3. Third Stage (14+) children primarily learn through their own thinking and judgment.[36] They are asked to understand abstract material and are expected to have sufficient foundation and maturity to form conclusions using their own judgment.[11]:391 The secondary years education seeks to imbue children with a sense that the world is true.[35]
Here is another lady's list she compiled that I took note of from a lecture I heard:
Top 10 Benefits of Waldorf Education
1. Nurtures Whole Child
2. Multi-cultural, World
3. Learn through arts: stories, songs, nature, etc.
4. Curriculum follows child's development (7 year cycle)
5. Gives rhythm and rituals
6. Prepares child for Life and life-skills (not just career/job-specific areas)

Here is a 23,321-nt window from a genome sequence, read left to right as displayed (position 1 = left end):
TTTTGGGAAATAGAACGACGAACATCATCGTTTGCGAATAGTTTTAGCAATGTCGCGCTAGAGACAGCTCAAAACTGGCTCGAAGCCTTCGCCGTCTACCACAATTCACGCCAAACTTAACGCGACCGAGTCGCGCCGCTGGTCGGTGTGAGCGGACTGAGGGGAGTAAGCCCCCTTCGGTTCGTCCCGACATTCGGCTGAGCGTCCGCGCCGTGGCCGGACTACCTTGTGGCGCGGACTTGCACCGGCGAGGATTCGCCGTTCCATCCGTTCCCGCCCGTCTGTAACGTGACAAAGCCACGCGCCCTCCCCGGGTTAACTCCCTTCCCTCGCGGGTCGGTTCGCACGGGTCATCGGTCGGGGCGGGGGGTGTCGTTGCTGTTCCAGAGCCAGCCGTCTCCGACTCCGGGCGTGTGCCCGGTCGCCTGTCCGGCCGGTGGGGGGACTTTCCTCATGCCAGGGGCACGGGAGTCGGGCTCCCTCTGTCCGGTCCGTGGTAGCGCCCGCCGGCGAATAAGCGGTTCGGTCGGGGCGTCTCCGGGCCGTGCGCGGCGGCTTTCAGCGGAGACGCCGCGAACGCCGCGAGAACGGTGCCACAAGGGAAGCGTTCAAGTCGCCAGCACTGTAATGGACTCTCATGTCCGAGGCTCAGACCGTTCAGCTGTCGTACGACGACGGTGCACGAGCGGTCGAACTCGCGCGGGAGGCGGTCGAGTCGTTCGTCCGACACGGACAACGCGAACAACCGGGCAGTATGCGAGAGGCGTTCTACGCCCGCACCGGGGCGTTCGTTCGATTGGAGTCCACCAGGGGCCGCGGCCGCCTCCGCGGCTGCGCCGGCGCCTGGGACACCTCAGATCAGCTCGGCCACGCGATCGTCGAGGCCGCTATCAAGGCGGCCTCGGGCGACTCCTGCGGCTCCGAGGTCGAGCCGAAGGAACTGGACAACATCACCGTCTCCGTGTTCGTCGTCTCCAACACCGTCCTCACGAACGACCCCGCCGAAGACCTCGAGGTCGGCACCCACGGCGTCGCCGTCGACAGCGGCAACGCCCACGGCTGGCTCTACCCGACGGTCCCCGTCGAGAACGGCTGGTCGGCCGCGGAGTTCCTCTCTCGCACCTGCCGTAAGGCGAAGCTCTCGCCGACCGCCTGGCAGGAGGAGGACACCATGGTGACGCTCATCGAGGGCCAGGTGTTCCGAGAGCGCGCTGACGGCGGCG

7. Fosters individuality, independence and problem-solving
8. Creates a sense of personal and social responsibility
9. Elevates confidence and self-esteem
10. Creates love for learning
Here is a video introduction about it.

Things I've noticed they do:
  • celebrate other cultures, holidays and festivals as a major part of their curriculum
  • value nature: eat whole foods, use raw materials to make crafts and for their environment, even gardening as class "work"/play and using outdoor classroom time regularly
  • feel rhythm is important in how they celebrate seasons and in daily routines so there is flow
  • emphasize virtues and positive character attributes
  • value community and sharing
  • use story and song in everything to bring life and animation to what could be mundane in public school
  • teachers continue with their students through the grades 1-8 to grow together